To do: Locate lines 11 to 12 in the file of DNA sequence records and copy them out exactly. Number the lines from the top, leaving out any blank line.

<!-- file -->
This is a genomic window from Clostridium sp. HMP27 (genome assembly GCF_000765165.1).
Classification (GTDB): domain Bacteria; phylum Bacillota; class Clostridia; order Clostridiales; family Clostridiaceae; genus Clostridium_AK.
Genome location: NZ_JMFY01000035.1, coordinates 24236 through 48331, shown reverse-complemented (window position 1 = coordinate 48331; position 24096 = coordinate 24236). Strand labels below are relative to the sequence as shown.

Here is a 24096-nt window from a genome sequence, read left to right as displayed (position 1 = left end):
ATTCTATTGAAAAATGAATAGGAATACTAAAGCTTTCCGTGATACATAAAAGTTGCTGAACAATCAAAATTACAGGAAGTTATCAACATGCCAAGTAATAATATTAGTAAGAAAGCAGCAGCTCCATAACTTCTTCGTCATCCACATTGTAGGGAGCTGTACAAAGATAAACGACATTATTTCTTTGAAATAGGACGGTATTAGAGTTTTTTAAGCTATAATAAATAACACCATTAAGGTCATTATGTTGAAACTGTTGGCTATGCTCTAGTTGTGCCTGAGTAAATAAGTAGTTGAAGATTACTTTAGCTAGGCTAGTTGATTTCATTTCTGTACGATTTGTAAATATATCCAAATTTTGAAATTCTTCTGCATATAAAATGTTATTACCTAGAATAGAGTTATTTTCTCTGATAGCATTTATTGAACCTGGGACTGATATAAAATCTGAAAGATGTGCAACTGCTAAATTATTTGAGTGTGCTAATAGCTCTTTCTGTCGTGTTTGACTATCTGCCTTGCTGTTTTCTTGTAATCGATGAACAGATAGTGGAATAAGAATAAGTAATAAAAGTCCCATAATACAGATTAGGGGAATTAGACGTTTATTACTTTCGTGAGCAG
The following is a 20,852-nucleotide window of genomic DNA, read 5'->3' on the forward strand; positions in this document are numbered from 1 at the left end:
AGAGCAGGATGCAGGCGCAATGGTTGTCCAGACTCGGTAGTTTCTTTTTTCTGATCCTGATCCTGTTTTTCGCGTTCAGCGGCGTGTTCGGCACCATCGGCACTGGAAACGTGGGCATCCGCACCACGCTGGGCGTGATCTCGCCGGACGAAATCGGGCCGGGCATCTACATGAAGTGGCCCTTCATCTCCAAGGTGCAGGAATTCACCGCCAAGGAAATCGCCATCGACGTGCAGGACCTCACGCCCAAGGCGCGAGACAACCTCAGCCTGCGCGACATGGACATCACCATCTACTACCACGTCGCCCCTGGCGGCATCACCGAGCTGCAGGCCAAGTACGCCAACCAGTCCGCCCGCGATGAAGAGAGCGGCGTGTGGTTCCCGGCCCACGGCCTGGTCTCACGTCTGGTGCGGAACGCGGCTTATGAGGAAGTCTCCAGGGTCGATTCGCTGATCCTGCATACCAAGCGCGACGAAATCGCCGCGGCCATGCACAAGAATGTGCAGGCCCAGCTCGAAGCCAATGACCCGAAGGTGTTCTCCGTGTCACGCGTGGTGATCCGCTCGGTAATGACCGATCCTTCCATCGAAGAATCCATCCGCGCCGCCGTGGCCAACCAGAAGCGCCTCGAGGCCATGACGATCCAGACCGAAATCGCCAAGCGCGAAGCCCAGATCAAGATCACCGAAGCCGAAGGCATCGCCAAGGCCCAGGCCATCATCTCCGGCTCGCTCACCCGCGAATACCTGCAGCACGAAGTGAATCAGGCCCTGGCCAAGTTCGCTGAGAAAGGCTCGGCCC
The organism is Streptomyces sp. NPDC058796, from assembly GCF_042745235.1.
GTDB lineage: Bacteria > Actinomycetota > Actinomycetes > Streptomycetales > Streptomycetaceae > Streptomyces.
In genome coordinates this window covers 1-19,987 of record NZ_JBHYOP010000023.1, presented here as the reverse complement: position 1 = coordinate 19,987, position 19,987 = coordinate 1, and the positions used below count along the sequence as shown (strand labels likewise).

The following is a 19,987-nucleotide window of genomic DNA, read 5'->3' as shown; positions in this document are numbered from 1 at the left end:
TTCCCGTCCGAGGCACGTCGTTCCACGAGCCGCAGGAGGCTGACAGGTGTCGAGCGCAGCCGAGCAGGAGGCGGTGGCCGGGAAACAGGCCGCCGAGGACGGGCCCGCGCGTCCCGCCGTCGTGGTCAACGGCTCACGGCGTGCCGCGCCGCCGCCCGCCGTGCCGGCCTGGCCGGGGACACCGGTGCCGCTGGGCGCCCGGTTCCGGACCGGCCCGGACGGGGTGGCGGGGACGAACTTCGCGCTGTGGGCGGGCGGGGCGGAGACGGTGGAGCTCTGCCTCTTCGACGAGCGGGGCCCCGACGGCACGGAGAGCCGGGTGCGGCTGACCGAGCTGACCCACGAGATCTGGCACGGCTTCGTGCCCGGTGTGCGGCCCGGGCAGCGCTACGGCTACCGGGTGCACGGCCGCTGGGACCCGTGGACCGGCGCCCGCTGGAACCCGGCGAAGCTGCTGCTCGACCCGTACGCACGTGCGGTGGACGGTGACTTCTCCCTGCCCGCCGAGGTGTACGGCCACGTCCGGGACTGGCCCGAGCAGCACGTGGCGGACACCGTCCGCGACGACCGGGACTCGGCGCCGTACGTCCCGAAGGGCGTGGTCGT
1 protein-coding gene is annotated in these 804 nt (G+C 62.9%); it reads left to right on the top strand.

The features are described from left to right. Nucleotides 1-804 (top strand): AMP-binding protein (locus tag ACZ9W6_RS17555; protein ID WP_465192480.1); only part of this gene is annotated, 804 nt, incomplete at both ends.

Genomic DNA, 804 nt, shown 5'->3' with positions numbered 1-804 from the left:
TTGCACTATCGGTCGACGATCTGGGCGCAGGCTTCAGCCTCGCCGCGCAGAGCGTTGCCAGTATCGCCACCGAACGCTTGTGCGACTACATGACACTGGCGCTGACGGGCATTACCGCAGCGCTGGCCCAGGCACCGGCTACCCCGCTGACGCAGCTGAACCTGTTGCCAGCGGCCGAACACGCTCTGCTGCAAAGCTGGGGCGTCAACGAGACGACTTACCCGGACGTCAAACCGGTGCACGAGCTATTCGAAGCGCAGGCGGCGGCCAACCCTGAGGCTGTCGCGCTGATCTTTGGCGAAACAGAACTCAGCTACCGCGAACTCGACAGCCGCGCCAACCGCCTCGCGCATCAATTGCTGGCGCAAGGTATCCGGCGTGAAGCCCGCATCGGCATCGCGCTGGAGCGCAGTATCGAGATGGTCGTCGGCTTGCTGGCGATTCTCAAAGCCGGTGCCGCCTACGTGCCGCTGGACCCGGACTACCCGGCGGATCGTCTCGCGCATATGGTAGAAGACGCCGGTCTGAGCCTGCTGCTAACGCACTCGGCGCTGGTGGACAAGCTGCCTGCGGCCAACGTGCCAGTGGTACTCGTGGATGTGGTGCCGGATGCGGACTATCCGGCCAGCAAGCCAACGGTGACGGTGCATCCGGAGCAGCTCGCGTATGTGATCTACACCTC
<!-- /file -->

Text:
The following is a 19,987-nucleotide window of genomic DNA, read 5'->3' as shown; positions in this document are numbered from 1 at the left end:
TTCCCGTCCGAGGCACGTCGTTCCACGAGCCGCAGGAGGCTGACAGGTGTCGAGCGCAGCCGAGCAGGAGGCGGTGGCCGGGAAACAGGCCGCCGAGGACGGGCCCGCGCGTCCCGCCGTCGTGGTCAACGGCTCACGGCGTGCCGCGCCGCCGCCCGCCGTGCCGGCCTGGCCGGGGACACCGGTGCCGCTGGGCGCCCGGTTCCGGACCGGCCCGGACGGGGTGGCGGGGACGAACTTCGCGCTGTGGGCGGGCGGGGCGGAGACGGTGGAGCTCTGCCTCTTCGACGAGCGGGGCCCCGACGGCACGGAGAGCCGGGTGCGGCTGACCGAGCTGACCCACGAGATCTGGCACGGCTTCGTGCCCGGTGTGCGGCCCGGGCAGCGCTACGGCTACCGGGTGCACGGCCGCTGGGACCCGTGGACCGGCGCCCGCTGGAACCCGGCGAAGCTGCTGCTCGACCCGTACGCACGTGCGGTGGACGGTGACTTCTCCCTGCCCGCCGAGGTGTACGGCCACGTCCGGGACTGGCCCGAGCAGCACGTGGCGGACACCGTCCGCGACGACCGGGACTCGGCGCCGTACGTCCCGAAGGGCGTGGTCGT